Headaches are awful. Sometimes, they can leave you practically bedridden, like migraines. Other times, you might be able to walk around, but that’s about it. You practically become a member of the living dead.

If you’re among the afflicted, getting relief will probably be your goal. Often, this can come from of over-the-counter painkillers. However, it’s not a good idea to pop pills indiscriminately. If you get headaches frequently, taking advantage of more natural alternatives may be a wise choice. Traditional migraine cures, like caffeine or a headache-friendly environment, may help. These aren’t the only medicine-free headache cures out there, though.

Before we get started, you should try to identify what kind of headache you have. We’ve already mentioned migraines, but there are other types. Tension headaches, which tend to be common and less painful, are generally located in the temples and back of the head. Sinus headaches, which are also common, are caused by inflammation and pressure in the sinuses. These are generally due to illness or congestion, so you may need medication for relief. Additionally, two other, less common types of headaches are cluster headaches and rebound headaches. Cluster headaches are intensely painful headaches that appear in short bursts each day over the course of a few weeks or months. Rebound headaches are a reason to cull your use of painkillers, if you don’t need them, since an overuse of painkillers causes them.

Now that you have a better idea of the kind of headache you’re experiencing, what are some painkiller-free headache cures?


There aren’t many aches and pains that a nice massage won’t at least slightly relieve. You don’t need to head to a parlor, though. You can do many headache-relieving massages to yourself. In some cases, they’re as simple as applying pressure to the right area — like directly beneath your brows and the bridge of your nose. For headaches that are farther back in the head, massaging your temples can be effective. Applying pressure and/or massaging where your neck meets your head (your suboccipital muscles) can also work.

It should be noted that a massage will not cure the underlying cause of the headache, so the fix may be only temporary. If it’s a minor headache, though, this may be enough.

The primary reason that massage helps lessen the pain of headaches is because it relaxes the muscles. Since tension in the muscles may cause the pressure resulting the headache, massage may be able to ease the pain. It should be noted that massage will not cure the underlying cause of the headache, so the fix may be only temporary. If it’s a minor headache, though, this may be enough.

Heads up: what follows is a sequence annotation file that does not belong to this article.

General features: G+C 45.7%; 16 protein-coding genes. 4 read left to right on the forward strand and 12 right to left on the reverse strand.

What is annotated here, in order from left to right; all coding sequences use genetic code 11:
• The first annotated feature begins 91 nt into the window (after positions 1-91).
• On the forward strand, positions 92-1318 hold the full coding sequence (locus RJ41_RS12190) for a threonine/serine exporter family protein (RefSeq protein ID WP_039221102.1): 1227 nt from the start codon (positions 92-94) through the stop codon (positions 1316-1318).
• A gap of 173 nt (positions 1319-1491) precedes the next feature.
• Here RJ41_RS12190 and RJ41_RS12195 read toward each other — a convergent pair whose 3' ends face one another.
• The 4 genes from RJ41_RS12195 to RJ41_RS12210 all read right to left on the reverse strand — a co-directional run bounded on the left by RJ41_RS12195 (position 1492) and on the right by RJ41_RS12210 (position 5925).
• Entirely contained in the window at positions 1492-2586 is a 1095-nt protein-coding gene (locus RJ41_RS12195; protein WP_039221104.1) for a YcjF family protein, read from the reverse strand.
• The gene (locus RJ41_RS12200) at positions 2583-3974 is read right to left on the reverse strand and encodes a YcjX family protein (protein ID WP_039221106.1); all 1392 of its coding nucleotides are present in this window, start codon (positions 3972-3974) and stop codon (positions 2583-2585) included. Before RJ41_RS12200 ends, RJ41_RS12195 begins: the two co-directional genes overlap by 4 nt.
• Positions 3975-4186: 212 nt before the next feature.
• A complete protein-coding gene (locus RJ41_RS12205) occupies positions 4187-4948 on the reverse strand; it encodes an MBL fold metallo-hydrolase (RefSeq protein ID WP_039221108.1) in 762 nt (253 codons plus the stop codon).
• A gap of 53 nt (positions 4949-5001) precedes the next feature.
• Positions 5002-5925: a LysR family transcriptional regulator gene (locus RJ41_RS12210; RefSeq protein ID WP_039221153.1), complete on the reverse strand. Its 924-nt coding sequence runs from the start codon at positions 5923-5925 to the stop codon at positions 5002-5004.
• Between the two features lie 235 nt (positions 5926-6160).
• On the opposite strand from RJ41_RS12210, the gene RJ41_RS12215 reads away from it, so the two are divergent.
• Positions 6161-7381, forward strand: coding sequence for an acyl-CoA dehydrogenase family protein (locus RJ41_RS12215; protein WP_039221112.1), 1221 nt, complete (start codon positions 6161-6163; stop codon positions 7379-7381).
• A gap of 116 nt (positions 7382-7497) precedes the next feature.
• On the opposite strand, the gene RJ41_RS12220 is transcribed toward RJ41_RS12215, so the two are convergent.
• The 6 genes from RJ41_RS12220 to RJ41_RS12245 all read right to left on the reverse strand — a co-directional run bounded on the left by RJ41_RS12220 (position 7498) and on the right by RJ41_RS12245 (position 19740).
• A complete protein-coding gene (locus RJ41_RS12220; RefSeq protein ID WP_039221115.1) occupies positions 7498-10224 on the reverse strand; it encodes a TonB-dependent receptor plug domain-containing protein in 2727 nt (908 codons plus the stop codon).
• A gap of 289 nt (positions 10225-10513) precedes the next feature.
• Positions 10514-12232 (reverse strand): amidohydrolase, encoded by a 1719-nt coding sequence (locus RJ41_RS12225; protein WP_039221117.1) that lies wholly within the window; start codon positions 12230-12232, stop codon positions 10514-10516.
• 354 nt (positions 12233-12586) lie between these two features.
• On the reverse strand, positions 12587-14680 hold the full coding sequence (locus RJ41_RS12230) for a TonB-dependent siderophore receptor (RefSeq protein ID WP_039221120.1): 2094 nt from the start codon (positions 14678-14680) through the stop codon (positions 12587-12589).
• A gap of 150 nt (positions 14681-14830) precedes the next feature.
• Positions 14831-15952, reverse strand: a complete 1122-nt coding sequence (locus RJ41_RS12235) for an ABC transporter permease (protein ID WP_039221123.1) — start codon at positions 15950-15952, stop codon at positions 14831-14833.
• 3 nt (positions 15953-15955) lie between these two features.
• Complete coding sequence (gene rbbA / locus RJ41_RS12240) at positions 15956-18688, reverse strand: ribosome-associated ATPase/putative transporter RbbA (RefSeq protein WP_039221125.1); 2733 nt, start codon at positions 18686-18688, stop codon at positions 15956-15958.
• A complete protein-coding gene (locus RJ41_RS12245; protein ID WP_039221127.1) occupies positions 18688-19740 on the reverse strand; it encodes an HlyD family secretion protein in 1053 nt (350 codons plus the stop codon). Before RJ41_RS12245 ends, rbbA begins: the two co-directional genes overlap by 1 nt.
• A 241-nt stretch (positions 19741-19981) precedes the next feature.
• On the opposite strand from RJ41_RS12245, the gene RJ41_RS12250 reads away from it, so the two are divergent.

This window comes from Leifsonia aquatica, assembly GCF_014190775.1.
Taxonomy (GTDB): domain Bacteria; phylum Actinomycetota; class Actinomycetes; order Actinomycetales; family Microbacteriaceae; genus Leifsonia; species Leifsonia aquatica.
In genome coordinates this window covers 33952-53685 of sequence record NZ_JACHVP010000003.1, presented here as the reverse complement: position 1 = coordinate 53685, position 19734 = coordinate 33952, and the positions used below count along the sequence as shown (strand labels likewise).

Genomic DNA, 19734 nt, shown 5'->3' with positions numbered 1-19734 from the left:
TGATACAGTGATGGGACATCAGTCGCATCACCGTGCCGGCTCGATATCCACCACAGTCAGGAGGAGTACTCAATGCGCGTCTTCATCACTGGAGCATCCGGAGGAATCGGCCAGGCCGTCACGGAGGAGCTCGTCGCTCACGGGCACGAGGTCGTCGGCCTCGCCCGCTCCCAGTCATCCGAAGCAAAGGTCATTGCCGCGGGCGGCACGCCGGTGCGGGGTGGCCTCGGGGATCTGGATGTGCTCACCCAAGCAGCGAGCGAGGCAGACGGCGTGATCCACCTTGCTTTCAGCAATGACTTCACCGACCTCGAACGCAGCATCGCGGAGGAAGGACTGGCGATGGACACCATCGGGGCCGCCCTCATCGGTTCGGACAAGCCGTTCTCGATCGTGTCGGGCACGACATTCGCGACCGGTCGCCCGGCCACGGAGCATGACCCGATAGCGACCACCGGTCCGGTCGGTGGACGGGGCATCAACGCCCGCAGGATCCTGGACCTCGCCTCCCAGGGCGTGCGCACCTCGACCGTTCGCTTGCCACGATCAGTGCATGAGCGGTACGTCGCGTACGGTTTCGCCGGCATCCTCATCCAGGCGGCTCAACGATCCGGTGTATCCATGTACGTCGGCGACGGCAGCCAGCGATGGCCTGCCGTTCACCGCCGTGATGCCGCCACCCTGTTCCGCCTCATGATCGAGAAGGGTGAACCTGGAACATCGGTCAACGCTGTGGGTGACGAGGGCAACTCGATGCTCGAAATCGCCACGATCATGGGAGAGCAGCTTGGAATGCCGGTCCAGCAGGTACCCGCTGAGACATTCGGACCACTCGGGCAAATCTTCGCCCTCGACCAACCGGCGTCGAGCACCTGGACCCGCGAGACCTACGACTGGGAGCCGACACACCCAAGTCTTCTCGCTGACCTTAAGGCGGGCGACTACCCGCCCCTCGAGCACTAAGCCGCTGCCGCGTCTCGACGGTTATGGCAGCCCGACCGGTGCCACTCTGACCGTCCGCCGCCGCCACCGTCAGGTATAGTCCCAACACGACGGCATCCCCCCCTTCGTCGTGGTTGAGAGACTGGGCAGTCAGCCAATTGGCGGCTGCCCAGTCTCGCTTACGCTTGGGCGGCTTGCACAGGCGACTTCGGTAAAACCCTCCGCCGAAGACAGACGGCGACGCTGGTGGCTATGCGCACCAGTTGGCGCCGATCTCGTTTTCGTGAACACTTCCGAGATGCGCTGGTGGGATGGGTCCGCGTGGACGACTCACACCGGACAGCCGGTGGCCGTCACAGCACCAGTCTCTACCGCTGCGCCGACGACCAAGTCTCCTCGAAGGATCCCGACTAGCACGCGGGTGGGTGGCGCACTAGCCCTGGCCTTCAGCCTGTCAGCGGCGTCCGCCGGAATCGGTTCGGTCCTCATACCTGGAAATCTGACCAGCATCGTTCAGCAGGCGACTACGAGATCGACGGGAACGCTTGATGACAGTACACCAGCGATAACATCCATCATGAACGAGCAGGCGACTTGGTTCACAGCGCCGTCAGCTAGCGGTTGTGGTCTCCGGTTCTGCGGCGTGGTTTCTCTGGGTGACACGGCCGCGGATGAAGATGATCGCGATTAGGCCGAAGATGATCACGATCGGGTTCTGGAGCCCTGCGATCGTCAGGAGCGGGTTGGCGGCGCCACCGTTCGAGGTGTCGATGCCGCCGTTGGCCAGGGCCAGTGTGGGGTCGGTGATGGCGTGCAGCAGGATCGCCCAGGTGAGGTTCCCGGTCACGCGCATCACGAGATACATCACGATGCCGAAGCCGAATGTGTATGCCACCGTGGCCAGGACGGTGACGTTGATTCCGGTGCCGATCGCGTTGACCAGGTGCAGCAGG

Heat or Ice

Temperature-related treatments for a headache are a lot like massages. They may relieve the symptoms of the headache, but not its cause. Both heat and ice can provide relief. How much of it can depend on the type of headache.

A lot of people suffering from migraines favor cold compresses, while many suffering from tension headaches say they respond better to heat. Either remedy may be effective, though, because there are no firm rules when it comes to headache relief. Applying heat or cold can take the form of a compress, an ice pack, a heating pad, or even a hot or cold shower. Just remember a few basic guidelines and safety precautions when using these items.

The cause of the headache can determine what may be more likely to help lessen its pain. Warmth for tension headaches, cooling for vascular.

Cooling products should be placed on your forehead and temples, while warm compresses should be applied on your upper neck and lower back of the head. The cause of the headache can determine what may be more likely to help lessen its pain. If tension is causing the ache, warmth should ease and relieve the muscles (much like a massage). If the pain is vascular (or caused by swelling of blood vessels), like with a migraine or cluster headaches, something cold should relieve the swelling. Be sure to follow any and all safety precautions, like not applying cold directly to the skin and not applying heat to the skin more than 20 minutes.


Another common, but less discussed, cause of headaches is dehydration. A dehydration-caused headache can lead to impaired concentration and irritability and eventually even a migraine. Other symptoms of a dehydration headache are nausea, thirst, dry mouth, and muscle cramps.

A dehydration-caused headache can lead to impaired concentration, irritability, and eventually even a migraine.

Curing a dehydration headache is a bit more straightforward than treating other headaches. Since it manifests symptoms that aren’t related to other types of headaches, specifically symptoms tied to dehydration, it’s easier to identify. Once you know you have a dehydration headache, rehydrating should help ease the pain. In some cases, electrolyte-filled sports drinks may help even more than water. Either way, drink up, since most of us aren’t hydrating enough anyway.

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Headaches can be a minor annoyance or a day-ruiner. If you have a less severe headache, light exercise or yoga may be another effective alternative to painkillers. If you’ve got a particularly nasty one, and medication isn’t an option, don’t make matters worse by stressing too much. Relief may be a sip of water away!